A planner or economist looking at the big picture of Mississippi hypoxia may not be able to tell you, precisely, what the value of a tiny bit less fertilizer in the Gulf is. A landowner can definitely tell you what it might cost them not to be allowed to use it, or to suddenly have to pay a new fee for letting it run off into the watershed.
This kind of problem – the startling arithmetic of tiny impacts that accumulate to large ones – shows up in pretty much every sort of shared resources. It doesn’t matter whether the resource we’re discussing is fish in a lake, or patches of wetlands that builders want to sell as a gated community; it could be the ability of a river to take in pollution before its water starts to occasionally catch fire; it could be the atmosphere’s ability to absorb greenhouse gas emissions before reaching any number of ecological tipping points.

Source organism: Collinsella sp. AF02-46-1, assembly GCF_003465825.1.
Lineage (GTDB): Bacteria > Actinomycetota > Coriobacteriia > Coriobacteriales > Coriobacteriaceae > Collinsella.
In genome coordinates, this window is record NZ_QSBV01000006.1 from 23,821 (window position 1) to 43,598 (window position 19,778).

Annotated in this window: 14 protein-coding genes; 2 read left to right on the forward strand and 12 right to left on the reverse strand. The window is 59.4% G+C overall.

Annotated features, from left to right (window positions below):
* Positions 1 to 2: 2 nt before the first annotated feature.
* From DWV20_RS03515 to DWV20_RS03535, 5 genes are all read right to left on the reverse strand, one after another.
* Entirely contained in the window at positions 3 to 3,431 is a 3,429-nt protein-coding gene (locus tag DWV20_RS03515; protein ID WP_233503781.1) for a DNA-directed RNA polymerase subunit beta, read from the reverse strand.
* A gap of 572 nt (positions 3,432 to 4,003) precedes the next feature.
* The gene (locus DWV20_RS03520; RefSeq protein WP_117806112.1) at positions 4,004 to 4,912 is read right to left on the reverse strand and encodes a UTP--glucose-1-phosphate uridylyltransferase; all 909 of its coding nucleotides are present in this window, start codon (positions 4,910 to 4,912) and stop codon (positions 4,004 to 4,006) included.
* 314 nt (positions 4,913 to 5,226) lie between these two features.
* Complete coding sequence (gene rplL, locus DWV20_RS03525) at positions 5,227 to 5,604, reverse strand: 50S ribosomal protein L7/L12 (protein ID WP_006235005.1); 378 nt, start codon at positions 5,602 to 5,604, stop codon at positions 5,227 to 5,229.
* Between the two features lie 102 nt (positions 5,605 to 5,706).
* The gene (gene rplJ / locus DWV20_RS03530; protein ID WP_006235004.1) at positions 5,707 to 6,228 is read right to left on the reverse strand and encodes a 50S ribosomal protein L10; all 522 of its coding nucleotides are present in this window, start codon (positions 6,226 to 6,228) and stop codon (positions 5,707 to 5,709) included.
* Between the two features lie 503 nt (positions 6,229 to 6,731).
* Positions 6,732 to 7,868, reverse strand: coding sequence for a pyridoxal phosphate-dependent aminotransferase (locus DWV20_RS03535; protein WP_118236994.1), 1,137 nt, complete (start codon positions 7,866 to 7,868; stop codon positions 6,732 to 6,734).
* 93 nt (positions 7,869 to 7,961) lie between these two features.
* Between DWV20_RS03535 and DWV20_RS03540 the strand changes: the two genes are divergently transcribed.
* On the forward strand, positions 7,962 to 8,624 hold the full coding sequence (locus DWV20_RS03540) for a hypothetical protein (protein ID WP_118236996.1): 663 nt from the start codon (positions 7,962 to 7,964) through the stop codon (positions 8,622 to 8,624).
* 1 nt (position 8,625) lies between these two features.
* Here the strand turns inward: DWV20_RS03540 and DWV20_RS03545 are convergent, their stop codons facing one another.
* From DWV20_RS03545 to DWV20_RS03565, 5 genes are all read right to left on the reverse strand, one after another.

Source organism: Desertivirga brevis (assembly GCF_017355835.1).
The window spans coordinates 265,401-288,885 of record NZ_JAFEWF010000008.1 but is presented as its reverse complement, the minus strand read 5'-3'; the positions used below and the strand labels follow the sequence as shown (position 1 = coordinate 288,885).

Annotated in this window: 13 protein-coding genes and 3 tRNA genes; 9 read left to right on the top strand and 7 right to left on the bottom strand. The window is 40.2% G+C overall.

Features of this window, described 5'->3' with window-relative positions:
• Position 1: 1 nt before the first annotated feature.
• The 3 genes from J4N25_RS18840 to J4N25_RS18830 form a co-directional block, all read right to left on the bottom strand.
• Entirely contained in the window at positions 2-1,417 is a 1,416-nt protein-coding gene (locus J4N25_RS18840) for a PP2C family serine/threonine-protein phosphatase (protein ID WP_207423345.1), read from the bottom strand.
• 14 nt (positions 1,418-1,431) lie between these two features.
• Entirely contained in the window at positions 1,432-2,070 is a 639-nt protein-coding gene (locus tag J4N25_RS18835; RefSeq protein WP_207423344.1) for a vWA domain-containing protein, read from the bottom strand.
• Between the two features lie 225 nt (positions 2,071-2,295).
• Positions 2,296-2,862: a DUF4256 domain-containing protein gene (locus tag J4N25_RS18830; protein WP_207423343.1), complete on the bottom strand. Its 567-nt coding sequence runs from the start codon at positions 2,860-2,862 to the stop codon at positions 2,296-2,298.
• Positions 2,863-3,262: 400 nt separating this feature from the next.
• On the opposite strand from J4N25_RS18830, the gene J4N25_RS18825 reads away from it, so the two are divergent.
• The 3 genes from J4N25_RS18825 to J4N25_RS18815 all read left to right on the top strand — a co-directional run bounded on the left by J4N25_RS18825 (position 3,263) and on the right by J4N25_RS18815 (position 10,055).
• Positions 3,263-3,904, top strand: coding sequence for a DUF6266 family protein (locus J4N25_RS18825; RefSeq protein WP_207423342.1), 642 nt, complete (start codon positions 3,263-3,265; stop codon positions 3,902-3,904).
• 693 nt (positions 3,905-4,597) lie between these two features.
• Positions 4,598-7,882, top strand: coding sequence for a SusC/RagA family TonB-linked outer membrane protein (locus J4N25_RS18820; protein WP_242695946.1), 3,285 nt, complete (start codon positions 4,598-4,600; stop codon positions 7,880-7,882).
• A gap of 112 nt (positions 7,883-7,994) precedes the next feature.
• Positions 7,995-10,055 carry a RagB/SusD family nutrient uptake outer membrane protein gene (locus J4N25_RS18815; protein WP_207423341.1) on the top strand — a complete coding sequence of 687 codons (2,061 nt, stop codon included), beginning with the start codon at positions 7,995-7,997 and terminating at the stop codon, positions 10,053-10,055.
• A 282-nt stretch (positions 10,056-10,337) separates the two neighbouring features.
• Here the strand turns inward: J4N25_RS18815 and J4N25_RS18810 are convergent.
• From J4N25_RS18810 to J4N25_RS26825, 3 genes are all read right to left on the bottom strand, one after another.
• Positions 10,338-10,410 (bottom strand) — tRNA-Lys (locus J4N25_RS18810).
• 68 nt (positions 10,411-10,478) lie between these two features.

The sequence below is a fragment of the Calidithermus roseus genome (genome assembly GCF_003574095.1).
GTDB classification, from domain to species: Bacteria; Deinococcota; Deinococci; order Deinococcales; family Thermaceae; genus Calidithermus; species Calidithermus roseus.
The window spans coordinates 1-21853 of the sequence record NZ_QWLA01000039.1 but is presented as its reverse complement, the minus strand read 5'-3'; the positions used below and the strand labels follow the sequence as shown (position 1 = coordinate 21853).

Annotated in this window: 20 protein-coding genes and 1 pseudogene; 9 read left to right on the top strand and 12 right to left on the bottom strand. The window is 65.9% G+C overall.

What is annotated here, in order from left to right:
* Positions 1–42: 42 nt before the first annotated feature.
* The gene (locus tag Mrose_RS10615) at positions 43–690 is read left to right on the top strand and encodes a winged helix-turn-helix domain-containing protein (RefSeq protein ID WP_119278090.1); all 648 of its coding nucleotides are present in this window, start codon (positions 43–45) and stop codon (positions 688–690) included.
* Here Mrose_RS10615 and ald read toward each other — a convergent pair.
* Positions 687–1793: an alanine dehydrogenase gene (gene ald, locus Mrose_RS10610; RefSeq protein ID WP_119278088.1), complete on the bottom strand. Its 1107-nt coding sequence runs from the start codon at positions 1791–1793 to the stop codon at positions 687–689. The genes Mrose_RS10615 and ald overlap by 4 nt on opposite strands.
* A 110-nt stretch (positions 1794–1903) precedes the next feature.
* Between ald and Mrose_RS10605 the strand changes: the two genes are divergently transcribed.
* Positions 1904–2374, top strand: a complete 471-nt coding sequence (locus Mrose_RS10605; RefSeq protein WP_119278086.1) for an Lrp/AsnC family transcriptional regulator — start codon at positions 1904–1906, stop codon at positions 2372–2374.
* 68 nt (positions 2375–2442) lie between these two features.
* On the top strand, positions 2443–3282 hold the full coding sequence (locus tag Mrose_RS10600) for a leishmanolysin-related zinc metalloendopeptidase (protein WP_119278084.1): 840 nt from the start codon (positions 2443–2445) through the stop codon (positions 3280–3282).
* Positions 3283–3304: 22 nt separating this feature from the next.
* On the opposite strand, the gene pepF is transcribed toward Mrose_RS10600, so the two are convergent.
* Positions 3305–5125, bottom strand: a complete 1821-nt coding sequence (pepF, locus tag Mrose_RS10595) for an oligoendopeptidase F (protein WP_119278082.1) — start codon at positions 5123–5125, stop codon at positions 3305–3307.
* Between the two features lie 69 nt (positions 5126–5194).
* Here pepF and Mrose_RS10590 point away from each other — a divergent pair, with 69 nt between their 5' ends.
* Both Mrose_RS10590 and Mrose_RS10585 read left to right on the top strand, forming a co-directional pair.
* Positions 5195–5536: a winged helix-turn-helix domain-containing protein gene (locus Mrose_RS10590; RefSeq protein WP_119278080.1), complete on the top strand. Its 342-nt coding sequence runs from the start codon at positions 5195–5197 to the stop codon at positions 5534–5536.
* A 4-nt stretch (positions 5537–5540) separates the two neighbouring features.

How do we fight environmental harms done unintentionally, by no one in particular, that any one person has good reason to (perhaps unknowingly) help commit? Can we get better at highlighting a dollar value of potential costs that won’t be paid directly by any one person, or maybe won’t become fully clear for generations? There are plenty of people working on exactly that question, here at Duke and beyond, with some success.
There are other ways to help balance the equation, however. [Warning: Way-Easier-Said-Than-Done Alert.] Perhaps we should be working just as hard on learning to shift how we collectively view these diffuse, hard-to-quantify impacts. Can we learn to embrace an understanding of our own actions as part of a broader system, which create ripples through the lives and spaces of others? In the long term, our success as a species on an increasingly-crowded planet may depend on our ability to make such a shift. At some point, cumulative impacts add up; they become too large to ignore.